During The Game Awards 2018, a trailer for what seemed like Persona 5 played, only to be a surprise announcement for Joker as Challenger Pack 1 for the Fighters Pass. Reggie Fils-Aimé then took the stage to confirm that all DLC characters will be new to the series and some will be unexpected picks. Joker received a proper trailer on April 16th, 2019, which revealed the stage Mementos, 11 music tracks, a DLC spirit board, several Mii Fighter costumes, and a collection of updates as part of version 3.0.0, including Stage Builder and Video Editor, which would be released the following day. During E3 2019, Hero from the Dragon Quest series was revealed for release in the summer; Banjo & Kazooie from the from Banjo-Kazooie series were later revealed in the same presentation for a fall release. On July 30, 2019, Sakurai himself held a presentation for Hero titled Mr. Sakurai Presents, which would be held for every future fighter. This presentation showcased Yggdrasil's Altar, 8 music tracks, a new spirit board, Mii costumes, new amiibo, and other updates for version 4.0.0, which would be released later that day. There were considerations to include Slime from Dragon Quest had Square Enix not allowed the team to use Hero.[17] Eight Dragon Quest heroes were considered as alternate costumes, but only four were finalized due to time constraints.[18] A presentation for Banjo & Kazooie was aired following the September 4, 2019 Nintendo Direct. The presentation revealed a release date of that day, Spiral Mountain, 10 music tracks (11 if MEGALOVANIA is counted), a new spirit board, Mii costumes, new amiibo, and other updates for version 5.0.0 like Home-Run Contest. That same Nintendo Direct also revealed Terry from the Fatal Fury series in addition to further DLC fighters beyond the Fighters Pass. Terry later received a presentation on November 6th, 2019, which showcased King of Fighters Stadium, 50 music tracks, a new spirit board, Mii costumes, amiibo, and other updates for version 6.0.0, released the same day. A presentation for the fighter included in Challenger Pack 5 was announced on January 14, 2020, for a premiere date on the 16th. The fighter was revealed to be Byleth from Fire Emblem:Three Houses, who would be released on January 28th, alongside Garreg Mach Monastery, 11 music tracks (12 if Floral Fury is counted), a new spirit board, and Mii costumes. The presentation also fully revealed Fighters Pass Vol. 2, which would feature six fighters, once again selected by Nintendo, in addition to stages, music tracks, and spirits.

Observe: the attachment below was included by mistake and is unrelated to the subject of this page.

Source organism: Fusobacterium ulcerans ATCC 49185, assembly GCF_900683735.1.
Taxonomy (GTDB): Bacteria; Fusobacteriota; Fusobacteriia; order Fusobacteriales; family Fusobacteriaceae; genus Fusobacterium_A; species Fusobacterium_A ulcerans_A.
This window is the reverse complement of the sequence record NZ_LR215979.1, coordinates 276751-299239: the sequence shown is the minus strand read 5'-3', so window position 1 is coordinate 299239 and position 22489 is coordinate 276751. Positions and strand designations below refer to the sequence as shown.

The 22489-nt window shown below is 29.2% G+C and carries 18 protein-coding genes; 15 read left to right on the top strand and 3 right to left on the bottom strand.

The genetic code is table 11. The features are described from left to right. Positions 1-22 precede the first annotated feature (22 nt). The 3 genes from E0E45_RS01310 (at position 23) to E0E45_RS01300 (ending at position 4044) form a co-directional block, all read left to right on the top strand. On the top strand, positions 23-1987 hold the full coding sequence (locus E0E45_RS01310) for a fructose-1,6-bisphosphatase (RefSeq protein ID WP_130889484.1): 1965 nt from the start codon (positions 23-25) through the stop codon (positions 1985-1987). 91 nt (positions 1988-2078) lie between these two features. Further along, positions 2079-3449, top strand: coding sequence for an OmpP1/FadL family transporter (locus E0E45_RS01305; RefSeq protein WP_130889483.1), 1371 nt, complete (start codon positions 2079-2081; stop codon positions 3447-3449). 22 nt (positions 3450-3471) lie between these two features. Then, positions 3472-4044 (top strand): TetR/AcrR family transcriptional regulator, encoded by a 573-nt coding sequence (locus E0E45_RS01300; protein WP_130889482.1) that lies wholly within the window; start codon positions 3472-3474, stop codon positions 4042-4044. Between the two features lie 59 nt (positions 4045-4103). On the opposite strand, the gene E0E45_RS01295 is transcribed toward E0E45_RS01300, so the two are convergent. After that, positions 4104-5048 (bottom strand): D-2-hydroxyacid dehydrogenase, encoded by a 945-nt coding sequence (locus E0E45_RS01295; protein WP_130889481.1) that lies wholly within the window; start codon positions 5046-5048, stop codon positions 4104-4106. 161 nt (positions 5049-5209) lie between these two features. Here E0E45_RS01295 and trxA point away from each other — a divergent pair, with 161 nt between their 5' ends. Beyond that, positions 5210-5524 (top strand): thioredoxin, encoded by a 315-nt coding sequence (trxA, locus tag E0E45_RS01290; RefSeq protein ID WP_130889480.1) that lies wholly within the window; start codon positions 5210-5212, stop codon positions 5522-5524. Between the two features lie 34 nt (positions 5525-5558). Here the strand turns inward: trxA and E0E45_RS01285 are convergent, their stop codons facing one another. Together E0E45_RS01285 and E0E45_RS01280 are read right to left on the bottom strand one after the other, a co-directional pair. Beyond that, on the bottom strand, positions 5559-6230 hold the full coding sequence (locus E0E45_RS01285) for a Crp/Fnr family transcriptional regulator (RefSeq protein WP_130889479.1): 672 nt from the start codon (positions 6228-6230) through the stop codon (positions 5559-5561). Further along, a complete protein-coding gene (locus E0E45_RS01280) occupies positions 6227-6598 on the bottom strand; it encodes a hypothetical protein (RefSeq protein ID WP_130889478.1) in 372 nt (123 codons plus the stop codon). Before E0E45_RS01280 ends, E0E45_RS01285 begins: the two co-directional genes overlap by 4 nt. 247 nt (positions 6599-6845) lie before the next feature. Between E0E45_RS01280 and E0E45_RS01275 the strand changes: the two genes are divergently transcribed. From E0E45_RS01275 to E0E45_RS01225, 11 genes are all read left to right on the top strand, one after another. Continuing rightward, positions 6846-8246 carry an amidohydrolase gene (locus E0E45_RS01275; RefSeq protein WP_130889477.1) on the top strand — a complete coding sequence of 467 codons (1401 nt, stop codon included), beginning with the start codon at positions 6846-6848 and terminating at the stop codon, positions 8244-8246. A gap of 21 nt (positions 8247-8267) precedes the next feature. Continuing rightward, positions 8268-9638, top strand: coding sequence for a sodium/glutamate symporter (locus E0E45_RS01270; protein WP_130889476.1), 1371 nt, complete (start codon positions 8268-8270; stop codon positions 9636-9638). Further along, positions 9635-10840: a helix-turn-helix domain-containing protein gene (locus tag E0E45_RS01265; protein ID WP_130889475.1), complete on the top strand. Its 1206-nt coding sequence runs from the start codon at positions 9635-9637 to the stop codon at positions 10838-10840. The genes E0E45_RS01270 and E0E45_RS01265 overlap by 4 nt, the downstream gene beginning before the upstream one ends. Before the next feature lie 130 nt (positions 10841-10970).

Development for Fighters Pass Vol. 2 was heavily affected by the COVID-19 pandemic starting March 2020, forcing the developers to work remotely.[19] The first fighter for Fighters Pass Vol. 2 was revealed to be a character from ARMS on March 26th, 2020 during a Nintendo Direct Mini. This character was revealed to be Min Min during a Mr. Sakurai Presents on June 22nd, 2020, which also revealed a release date of June 29th, Spring Stadium, 18 music tracks, a new spirit board, new amiibo, and other updates for version 8.0.0 like Rematch. Version 8.1.0 would have a surprise release on August 4th, 2020, and include several updates, most notably the introduction of Small Battlefield. A mystery presentation was announced for September 30th, 2020, and premiered on October 1st, which revealed Steve from Minecraft and a proper Mr. Sakurai Presents on October 3rd. The full presentation revealed a release date of October 13th, Minecraft World, 7 music tracks, a new spirit board, Mii costumes, and new amiibo. According to Daniel Kaplan, former Production Director for Minecraft, negotiations between Mojang Studios and Nintendo had begun somewhere during 2014/2015, during the period when SSB4 post-content development was ongoing[20][21], though said negotiations went nowhere until 2020, as Steve would join the roster as DLC. As Sakurai explained, developing Steve required immense work, having to readjust every stage to allow Steve to use his Create Block move.[22] The Game Awards 2020 revealed Sephiroth from the Final Fantasy series as a playable fighter, with further details revealed in a Mr. Sakurai Presents on December 17, 2020; this presentation revealed a release date of December 22nd, Northern Cave, 9 music tracks, a new spirit board, Mii costumes, and the Sephiroth Challenge, which was a limited-time boss battle that allowed players to receive Sephiroth as early as the day of the presentation. During the February 17th, 2021 Nintendo Direct, Pyra and Mythra from Xenoblade Chronicles 2 were revealed as a 2-in-1 fighter. A presentation premiered on March 4th and revealed a release date of that day, Cloud Sea of Alrest, 16 music tracks, a new spirit board, and Mii costumes. During E3 2021, Kazuya from the Tekken series was announced as a playable fighter. A separate presentation premiered on June 28th, 2021, and revealed a release date of June 29th, Mishima Dojo, 39 music tracks (40 if Burning Town is counted), a new spirit board, Mii costumes, and new amiibo. Sakurai confirmed during this presentation that Fighters Pass Vol. 2 is the last planned Fighters Pass for the game. Fighters Pass Vol. 2 was originally going to only come with five fighters, but thanks to a chance encounter with a Disney representative and for the reason of being the most-voted character from the Smash Bros. Fighter Ballot, Sora from the Kingdom Hearts series was added to Fighters Pass Vol. 2 as an additional fighter.[23] The September 23rd, 2021 Nintendo Direct announced a special presentation for the final fighter, which premiered on October 5th and revealed Sora. In the same presentation, Sakurai confirmed that Sora was the actual winner of the Fighter Ballot, aligning with the statement that Bayonetta won among "realizable and negotiable characters". Sora was released on October 18th, alongside Hollow Bastion, 9 music tracks (10 if save data for Kingdom Hearts: Melody of Memory is present on the player's Nintendo Switch), a new spirit board, and Mii costumes, with new amiibo planned for the future. After a final update that applied character balance changes and amiibo support, active development has reportedly ceased.